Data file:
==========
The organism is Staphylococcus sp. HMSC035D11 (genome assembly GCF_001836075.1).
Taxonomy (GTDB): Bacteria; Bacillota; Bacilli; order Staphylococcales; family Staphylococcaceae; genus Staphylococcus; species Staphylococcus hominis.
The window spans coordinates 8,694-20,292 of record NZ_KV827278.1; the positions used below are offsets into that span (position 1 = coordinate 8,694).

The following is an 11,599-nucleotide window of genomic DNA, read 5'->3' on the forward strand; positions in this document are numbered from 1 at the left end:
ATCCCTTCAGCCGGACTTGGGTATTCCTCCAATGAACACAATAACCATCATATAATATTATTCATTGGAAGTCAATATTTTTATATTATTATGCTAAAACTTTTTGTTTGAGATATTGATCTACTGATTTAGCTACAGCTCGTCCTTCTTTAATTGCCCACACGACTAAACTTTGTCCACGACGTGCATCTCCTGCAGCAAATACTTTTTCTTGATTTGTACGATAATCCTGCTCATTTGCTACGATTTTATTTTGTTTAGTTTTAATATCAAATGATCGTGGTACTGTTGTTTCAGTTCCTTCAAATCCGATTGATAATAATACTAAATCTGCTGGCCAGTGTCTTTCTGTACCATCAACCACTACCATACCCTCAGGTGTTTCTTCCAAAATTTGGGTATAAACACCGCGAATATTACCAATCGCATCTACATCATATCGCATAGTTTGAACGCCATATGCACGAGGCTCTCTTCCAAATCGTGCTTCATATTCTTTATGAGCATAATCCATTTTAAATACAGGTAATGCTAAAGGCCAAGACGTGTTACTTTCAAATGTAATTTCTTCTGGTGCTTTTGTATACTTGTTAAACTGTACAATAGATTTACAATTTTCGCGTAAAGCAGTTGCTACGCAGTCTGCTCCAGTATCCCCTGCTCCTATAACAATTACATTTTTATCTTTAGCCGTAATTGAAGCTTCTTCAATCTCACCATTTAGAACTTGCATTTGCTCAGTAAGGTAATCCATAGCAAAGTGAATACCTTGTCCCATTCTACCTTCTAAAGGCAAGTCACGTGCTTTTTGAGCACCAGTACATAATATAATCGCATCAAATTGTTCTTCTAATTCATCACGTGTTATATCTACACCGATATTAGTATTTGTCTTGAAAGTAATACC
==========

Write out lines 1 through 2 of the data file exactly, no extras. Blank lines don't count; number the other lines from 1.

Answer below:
The organism is Staphylococcus sp. HMSC035D11 (genome assembly GCF_001836075.1).
Taxonomy (GTDB): Bacteria; Bacillota; Bacilli; order Staphylococcales; family Staphylococcaceae; genus Staphylococcus; species Staphylococcus hominis.